Help for my new PC!

Discussion in 'Computer Information' started by Fogar, Aug 11, 2003.

  1. Fogar

    Fogar Guest

    I have a new PC 2800 MHz with the motherboard Asus P4C800 Deluxe..
    It has 3 removibles HDs in the respective boxes. In the first one "C"
    I have the OS Windows XP.
    After having turned on the PC it seems everything OK. Using a software
    to make a test, the 3 HDs have the same value in reading and writing.
    Later as soon as one or two minutes I feel a noise similar to that of
    a blender and the box "E" begins to wave. When I make the test again
    this HD has values very, very low.
    The HD seems that is defective but I doesn't believe because when I
    remove it, I always feel the same noise of the blender, therefore I
    believe that it is a problem of the PC. Which problem could it have?
    I inform you I have brought my PC twice to the technician but it
    seems that he doesn't succeed in understanding the true problem.
    Thanks for your help.

    bye Fogar
    Fogar, Aug 11, 2003
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  2. Fogar

    Ghostrider Guest

    Neither do I because it is difficult to understand "a noise similar to that of a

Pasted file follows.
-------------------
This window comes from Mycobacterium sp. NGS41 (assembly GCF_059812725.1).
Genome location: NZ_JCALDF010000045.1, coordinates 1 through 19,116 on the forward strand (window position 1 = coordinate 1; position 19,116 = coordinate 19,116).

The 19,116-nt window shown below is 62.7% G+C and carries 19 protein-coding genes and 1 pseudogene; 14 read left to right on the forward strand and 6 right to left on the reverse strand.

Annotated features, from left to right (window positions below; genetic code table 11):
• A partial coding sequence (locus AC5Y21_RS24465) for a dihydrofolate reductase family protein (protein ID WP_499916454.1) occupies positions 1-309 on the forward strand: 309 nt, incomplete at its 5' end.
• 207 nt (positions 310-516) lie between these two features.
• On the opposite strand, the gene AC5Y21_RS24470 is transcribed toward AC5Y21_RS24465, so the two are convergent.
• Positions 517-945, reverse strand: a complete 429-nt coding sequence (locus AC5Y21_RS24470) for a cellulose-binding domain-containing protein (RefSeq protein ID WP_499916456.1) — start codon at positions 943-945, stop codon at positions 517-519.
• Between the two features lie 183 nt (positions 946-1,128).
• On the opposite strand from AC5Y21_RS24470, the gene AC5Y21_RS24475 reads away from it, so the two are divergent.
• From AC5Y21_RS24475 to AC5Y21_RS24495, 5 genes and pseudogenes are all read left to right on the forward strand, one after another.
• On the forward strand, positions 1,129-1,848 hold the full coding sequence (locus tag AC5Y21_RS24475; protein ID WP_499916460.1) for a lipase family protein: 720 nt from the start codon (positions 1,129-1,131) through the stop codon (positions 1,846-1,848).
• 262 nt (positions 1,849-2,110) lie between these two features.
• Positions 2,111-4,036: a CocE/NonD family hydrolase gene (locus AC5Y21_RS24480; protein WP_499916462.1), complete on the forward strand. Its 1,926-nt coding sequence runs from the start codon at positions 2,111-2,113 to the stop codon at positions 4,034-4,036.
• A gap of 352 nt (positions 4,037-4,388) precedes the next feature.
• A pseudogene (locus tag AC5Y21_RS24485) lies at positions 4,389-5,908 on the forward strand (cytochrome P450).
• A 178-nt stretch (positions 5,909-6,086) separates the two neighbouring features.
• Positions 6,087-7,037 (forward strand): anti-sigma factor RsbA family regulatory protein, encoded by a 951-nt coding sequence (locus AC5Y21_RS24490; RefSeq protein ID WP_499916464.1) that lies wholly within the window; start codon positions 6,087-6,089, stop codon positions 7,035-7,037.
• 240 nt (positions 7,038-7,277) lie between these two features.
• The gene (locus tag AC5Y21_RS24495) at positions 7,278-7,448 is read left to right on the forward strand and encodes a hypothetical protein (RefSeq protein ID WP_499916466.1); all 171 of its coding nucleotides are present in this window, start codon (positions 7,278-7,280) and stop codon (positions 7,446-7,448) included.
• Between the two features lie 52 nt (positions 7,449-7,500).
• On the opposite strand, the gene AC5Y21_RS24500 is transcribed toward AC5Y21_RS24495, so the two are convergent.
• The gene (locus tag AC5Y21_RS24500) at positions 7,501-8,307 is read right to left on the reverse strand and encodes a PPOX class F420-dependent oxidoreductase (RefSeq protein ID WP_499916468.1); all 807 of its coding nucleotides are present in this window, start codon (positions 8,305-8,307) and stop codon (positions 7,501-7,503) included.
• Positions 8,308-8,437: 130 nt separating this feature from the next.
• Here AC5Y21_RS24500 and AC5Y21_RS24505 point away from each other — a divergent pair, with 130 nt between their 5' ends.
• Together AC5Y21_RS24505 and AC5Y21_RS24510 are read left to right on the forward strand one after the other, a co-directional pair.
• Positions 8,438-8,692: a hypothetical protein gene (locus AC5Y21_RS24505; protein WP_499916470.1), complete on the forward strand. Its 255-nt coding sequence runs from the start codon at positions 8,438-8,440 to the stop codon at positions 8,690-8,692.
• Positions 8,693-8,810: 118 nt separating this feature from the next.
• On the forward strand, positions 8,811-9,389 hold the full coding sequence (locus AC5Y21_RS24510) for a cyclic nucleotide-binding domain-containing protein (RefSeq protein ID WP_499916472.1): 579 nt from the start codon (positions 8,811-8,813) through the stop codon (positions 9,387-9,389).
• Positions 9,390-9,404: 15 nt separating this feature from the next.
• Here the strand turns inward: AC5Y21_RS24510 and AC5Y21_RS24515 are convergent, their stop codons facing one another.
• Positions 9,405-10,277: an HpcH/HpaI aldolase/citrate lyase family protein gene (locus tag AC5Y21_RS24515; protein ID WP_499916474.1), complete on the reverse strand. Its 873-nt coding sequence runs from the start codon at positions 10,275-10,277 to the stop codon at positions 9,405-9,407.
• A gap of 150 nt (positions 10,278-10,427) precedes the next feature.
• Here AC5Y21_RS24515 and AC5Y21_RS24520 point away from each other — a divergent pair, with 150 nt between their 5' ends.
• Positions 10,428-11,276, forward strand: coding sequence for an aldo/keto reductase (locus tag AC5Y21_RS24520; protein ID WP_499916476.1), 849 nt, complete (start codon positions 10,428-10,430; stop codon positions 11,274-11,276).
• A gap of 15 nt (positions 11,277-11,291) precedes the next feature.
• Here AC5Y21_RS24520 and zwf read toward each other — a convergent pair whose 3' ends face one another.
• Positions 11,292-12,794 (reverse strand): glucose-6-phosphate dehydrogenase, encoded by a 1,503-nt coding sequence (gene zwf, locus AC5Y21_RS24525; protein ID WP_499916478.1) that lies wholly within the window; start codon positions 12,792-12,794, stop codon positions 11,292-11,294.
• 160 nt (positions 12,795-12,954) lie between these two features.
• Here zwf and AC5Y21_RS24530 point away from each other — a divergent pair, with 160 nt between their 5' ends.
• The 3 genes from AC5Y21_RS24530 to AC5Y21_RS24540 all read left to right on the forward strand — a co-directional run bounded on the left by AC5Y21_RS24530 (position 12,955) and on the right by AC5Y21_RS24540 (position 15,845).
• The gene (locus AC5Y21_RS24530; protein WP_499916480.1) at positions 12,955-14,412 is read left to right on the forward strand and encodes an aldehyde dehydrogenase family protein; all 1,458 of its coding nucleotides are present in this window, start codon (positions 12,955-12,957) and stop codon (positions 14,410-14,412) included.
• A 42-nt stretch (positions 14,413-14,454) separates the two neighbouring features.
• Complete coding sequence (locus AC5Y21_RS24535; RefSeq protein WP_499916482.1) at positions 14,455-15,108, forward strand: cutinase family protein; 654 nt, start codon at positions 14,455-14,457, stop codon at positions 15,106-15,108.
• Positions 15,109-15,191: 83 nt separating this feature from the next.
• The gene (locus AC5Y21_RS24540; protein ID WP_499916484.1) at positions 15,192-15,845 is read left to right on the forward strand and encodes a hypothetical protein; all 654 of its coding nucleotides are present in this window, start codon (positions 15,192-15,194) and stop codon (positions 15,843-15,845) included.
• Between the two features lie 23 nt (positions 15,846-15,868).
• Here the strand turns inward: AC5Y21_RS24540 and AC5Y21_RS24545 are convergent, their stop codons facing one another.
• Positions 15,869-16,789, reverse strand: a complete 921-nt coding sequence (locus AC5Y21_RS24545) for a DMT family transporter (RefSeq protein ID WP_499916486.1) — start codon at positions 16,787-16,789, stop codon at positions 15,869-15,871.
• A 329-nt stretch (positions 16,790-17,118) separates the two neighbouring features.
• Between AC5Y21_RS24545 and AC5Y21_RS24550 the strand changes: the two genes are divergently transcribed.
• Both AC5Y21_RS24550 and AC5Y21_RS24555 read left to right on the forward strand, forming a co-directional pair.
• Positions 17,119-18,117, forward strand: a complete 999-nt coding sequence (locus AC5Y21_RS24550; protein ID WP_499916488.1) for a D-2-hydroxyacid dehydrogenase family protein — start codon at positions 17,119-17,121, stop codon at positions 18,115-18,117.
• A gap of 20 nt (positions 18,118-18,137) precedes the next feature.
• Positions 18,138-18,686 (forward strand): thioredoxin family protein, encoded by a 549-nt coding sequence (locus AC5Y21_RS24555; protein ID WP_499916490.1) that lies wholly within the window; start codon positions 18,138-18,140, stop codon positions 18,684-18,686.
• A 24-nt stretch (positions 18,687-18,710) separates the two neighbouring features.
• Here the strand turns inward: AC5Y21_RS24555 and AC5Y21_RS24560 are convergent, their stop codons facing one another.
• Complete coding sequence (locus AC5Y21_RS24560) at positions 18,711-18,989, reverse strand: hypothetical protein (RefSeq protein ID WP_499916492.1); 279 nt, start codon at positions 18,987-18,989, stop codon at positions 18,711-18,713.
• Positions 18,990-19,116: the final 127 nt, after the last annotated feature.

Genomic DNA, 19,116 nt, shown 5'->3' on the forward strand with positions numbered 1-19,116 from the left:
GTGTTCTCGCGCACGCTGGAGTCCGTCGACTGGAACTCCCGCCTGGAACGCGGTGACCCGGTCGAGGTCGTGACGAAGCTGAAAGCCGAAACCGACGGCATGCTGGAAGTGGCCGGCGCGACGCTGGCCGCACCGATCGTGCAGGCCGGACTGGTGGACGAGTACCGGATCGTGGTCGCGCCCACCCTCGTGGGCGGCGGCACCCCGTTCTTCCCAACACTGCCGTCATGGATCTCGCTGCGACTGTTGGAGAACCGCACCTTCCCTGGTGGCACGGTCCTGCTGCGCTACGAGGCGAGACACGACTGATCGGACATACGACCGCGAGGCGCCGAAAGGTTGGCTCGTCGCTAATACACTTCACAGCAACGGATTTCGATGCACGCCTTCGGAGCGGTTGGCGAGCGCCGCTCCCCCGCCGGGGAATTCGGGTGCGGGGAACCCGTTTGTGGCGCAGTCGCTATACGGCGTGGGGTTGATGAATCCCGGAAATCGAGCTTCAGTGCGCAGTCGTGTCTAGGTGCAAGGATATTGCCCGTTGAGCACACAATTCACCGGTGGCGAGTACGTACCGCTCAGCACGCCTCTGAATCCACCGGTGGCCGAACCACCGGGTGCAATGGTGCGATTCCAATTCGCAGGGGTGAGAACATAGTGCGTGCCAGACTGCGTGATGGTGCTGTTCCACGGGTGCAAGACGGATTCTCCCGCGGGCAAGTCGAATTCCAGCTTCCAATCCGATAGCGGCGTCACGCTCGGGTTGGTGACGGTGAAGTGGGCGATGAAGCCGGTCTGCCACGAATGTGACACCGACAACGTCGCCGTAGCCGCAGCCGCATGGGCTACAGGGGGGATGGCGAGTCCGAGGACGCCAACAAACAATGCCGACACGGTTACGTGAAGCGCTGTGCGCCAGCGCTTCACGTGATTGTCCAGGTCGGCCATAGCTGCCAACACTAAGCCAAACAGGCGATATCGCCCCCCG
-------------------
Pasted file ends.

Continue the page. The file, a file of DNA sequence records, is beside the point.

blender". Blenders can range from Waring Blenders to a concrete mixer to
    a Cuisinart food processer. And what does "wave" mean? If the removable
    HD is vibrating quite heavily, then it is not mounted properly in its frame or
    the platters are becoming unbalanced at high speed. Should its presence be
    the only cause of this problem, then, by process of elimination, this HD is
    related to the cause...replace it.

    OTOH, one might want to consider the vibration caused by the heatsink/fan
    for the CPU. Some recent releases of the HSF for the Intel CPU's are using
    higher speed, variable-speed fans that can result in a "buzzing" noise at high
    fan RPM's, typically above 4,500 RPM. It exacerbates when the HSF is not
    mounted properly. What are the AsusProbe readings for CPU fan speed and
    CPU temperature?

    Finally, if this particular HD invokes heavy computing that might carry CPU
    temps to its extreme, especially for a CPU with an improperly mounted HSF,
    then the CPU will throttle-back.
    Ghostrider, Aug 11, 2003
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